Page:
Health care in Syria is "beyond catastrophic"

Syrian refugees stand outside their tents in a newly built refugee camp in Qah, northwestern Idlib, near the Turkish border AFP

Hundreds of doctors are being imprisoned or killed for doing their job and tens of thousands of people are deprived of vital treatment as a result of the civil war in Syria, health workers say.

This content was published on November 13, 2012 - 08:58
Mohamed Cherif in Geneva,

At a time when many doctors have fled or gone into hiding for fear of their lives, the Union of Syrian Medical Relief Organisations is still trying to keep secret hospitals running on the ground, according to member Tawfik Chamaa, a Syrian exile for the past 30 years who practises medicine in Geneva.

The Swiss government is helping fund one such hospital run by the Union. Chamaa tells that the hospital is operational but in an area subject to bombings. 

Speaking to on the occasion of Swiss Solidarity's fundraising drive for Syria (see link), Chamaa also notes that donations don’t always reach the needy. What are your expectations for this fundraising drive in Switzerland?

Tawfik Chamaa: Every effort is commendable, especially those by civil society. The only thing that I ask is that this aid arrives at its destination. A lot of money is raised for the Syrian people but doesn’t reach them. The Syrian Red Crescent shouldn’t be supported as it is controlled by the regime. You don’t trust the Syrian Red Crescent?

T.C.: Up until the beginning of this year, the Syrian Red Crescent was a perfectly respectable organisation and commendable for its support of all injured persons. Many rescuers were killed. But the regime now has control over this organisation, which has purged it of its honest aspects. The regime does whatever it wants with donations. what is the current state of health of people in Syria?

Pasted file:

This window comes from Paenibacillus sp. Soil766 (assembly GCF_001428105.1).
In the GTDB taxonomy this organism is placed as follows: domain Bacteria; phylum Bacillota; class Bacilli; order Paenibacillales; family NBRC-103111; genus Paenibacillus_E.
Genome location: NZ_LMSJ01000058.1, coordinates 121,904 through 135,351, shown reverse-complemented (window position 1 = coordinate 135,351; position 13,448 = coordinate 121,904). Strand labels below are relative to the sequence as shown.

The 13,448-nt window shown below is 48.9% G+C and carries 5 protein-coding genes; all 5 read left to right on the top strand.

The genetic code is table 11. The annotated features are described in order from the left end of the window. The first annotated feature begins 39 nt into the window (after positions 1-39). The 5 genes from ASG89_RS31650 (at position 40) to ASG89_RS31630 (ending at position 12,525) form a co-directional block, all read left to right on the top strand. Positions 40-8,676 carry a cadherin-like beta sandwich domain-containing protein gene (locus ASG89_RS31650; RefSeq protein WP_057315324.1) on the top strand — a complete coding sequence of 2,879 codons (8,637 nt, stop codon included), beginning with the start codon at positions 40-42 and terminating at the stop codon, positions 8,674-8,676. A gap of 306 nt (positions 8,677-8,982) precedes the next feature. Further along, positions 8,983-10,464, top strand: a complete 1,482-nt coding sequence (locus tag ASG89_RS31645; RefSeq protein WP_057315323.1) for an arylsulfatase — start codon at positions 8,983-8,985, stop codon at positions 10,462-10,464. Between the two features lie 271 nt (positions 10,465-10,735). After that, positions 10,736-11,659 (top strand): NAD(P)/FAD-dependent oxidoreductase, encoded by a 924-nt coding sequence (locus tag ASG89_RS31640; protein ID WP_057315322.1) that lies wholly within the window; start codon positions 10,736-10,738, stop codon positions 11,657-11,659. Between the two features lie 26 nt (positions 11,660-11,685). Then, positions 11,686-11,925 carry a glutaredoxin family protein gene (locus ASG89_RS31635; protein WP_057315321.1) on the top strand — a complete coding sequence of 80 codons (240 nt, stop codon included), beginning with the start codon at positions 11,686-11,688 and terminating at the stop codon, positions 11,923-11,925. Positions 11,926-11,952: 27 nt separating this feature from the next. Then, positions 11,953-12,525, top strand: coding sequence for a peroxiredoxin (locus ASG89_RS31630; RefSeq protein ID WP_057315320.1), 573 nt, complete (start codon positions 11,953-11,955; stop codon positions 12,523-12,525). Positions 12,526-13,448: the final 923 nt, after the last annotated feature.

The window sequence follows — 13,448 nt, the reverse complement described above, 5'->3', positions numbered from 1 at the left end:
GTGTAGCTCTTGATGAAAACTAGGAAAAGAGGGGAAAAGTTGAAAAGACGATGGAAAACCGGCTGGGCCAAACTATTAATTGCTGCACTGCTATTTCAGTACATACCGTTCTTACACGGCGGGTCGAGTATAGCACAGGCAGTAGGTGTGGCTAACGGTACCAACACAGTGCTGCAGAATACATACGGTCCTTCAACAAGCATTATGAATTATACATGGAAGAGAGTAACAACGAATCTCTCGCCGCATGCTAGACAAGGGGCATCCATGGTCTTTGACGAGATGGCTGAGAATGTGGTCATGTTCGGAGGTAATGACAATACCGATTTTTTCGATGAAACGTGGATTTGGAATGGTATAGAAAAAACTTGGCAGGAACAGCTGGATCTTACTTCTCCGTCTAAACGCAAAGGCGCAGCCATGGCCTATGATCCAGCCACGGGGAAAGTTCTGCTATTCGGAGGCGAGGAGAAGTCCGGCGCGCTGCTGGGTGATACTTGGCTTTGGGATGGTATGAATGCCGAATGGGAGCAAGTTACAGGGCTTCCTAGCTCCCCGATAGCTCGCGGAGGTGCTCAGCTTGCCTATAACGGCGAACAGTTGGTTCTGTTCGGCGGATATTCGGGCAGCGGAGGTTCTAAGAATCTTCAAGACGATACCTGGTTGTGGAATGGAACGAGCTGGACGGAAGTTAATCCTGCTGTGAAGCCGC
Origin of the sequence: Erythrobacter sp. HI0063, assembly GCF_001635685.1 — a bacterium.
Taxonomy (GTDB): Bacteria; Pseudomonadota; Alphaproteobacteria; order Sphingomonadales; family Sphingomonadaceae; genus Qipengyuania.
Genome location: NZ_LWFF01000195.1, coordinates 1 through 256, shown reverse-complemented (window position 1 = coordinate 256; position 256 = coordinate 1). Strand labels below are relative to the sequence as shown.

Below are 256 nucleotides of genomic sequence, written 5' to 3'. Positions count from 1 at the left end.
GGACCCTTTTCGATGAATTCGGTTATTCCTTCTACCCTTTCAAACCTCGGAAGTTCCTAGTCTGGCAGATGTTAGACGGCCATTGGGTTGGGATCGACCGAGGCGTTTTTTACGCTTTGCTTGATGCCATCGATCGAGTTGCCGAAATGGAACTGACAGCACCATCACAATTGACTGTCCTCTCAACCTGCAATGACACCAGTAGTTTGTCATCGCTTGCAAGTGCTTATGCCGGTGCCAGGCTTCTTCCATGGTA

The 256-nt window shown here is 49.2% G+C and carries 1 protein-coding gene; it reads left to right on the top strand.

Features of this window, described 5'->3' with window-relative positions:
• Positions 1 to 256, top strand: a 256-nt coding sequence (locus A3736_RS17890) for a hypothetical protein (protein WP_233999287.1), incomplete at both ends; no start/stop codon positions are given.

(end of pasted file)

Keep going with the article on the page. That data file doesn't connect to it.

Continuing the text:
T.C.: The situation is beyond catastrophic. Many doctors and pharmacists have left the country or are hiding in their homes, for fear of being seen to be supporting the revolution. Anyone providing care in settings outside hospitals monitored by the regime is considered a terrorist, imprisoned or executed.

At the Union of Syrian Medical Relief Organisations we identified 660 doctors and rescuers who had been imprisoned and nearly 70 who had been murdered, including those from the Syrian Red Crescent because they were in zones bombed by government forces.

Syria is deprived of its 57 drug factories which are located around Damascus and Aleppo. The population has been bombed, starved and lacks oil; it also lacks medicine and treatments.

The result: 5,000 people on dialysis don’t have access to their weekly treatment. This example shows that people with chronic diseases are [actually] being given death sentences due to lack of care. Do you have any figures to illustrate the extent of the problem?

T.C.: On top of the 5,000 dialysis cases, there are 70,000 cancer sufferers who aren’t being treated; people who are also being condemned. The same lack of medicine exists for those suffering from diabetes, heart disease, hypertension, asthma, etc. People often do not have the money to buy drugs that are smuggled into the country. And yet the international community does not act.

T.C.: The silence of the international community makes it complicit in the crimes committed in Syria. Every day it finds reasons to justify its right to inaction, even though it knows that it is not a civil war between communities but a war waged by the army and the regime against its population.